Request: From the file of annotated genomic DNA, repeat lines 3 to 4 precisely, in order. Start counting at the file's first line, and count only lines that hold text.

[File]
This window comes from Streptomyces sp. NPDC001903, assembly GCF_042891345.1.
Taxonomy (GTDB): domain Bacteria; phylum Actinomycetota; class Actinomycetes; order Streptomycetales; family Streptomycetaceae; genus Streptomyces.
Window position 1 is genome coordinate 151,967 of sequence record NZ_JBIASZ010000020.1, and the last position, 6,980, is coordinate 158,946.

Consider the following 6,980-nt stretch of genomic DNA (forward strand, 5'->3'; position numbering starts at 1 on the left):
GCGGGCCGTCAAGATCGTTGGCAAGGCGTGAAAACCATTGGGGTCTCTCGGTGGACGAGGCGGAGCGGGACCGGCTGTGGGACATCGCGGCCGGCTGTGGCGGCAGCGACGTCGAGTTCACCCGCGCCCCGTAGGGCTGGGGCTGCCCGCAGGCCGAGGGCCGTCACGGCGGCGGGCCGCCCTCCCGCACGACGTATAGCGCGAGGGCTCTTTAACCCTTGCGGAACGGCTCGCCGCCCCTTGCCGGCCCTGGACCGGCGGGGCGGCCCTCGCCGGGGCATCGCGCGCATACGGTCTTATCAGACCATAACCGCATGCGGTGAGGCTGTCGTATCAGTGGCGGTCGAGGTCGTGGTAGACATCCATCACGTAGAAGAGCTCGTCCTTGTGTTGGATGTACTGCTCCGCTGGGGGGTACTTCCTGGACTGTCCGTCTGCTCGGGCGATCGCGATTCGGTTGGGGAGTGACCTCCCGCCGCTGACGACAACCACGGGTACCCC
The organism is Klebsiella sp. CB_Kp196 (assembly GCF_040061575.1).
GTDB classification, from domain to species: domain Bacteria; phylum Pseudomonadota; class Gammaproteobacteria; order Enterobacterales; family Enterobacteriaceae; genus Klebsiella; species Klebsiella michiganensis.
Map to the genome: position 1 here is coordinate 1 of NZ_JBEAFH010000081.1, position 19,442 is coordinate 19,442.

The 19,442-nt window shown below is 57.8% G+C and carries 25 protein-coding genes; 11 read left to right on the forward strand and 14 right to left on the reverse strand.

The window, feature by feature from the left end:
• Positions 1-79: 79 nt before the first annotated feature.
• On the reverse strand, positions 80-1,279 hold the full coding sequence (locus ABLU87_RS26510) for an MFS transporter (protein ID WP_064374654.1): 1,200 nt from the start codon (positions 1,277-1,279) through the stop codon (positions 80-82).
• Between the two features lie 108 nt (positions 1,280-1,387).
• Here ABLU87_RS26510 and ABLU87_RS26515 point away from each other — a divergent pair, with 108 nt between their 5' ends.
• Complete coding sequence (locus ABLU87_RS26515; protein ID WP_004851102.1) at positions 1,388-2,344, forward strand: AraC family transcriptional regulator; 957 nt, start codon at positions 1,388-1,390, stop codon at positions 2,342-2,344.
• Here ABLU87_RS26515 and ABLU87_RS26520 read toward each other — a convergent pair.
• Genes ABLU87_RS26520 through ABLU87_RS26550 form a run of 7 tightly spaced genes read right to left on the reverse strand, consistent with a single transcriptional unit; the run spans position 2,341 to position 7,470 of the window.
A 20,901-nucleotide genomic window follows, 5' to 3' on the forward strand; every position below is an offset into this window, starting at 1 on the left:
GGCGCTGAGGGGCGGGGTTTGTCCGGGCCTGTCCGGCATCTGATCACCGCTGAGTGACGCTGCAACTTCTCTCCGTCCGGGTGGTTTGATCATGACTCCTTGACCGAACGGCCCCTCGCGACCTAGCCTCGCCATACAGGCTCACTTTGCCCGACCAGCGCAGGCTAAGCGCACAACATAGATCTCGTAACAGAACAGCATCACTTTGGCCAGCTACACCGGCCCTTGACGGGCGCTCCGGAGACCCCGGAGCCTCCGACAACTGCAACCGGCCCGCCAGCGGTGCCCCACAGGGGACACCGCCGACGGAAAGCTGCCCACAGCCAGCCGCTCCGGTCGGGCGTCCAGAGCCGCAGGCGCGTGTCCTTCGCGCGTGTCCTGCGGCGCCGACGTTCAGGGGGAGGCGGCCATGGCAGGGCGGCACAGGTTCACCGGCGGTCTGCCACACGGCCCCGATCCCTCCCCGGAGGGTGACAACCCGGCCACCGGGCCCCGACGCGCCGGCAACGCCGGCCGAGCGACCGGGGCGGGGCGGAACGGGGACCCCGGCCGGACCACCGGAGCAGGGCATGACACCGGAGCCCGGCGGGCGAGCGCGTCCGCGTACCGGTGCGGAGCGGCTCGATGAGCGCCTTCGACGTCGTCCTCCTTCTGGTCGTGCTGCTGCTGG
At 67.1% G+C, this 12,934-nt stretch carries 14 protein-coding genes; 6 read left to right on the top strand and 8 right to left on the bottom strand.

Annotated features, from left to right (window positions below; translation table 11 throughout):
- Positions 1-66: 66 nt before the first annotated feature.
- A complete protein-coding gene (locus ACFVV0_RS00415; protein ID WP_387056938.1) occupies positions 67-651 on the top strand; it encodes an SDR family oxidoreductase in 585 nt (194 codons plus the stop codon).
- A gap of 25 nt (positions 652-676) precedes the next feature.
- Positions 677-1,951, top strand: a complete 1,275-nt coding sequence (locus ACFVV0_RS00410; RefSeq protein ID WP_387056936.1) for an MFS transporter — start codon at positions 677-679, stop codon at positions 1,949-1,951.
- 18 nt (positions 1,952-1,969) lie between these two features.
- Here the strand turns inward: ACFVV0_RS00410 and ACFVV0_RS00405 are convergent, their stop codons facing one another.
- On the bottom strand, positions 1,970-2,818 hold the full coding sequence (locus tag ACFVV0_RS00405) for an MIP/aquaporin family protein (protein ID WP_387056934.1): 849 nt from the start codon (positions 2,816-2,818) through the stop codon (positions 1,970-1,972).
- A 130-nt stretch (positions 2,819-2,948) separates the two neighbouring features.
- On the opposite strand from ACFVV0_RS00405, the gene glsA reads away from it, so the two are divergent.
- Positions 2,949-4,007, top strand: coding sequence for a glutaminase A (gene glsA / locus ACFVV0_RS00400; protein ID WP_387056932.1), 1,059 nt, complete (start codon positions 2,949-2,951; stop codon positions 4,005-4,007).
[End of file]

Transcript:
Window position 1 is genome coordinate 151,967 of sequence record NZ_JBIASZ010000020.1, and the last position, 6,980, is coordinate 158,946.

Consider the following 6,980-nt stretch of genomic DNA (forward strand, 5'->3'; position numbering starts at 1 on the left):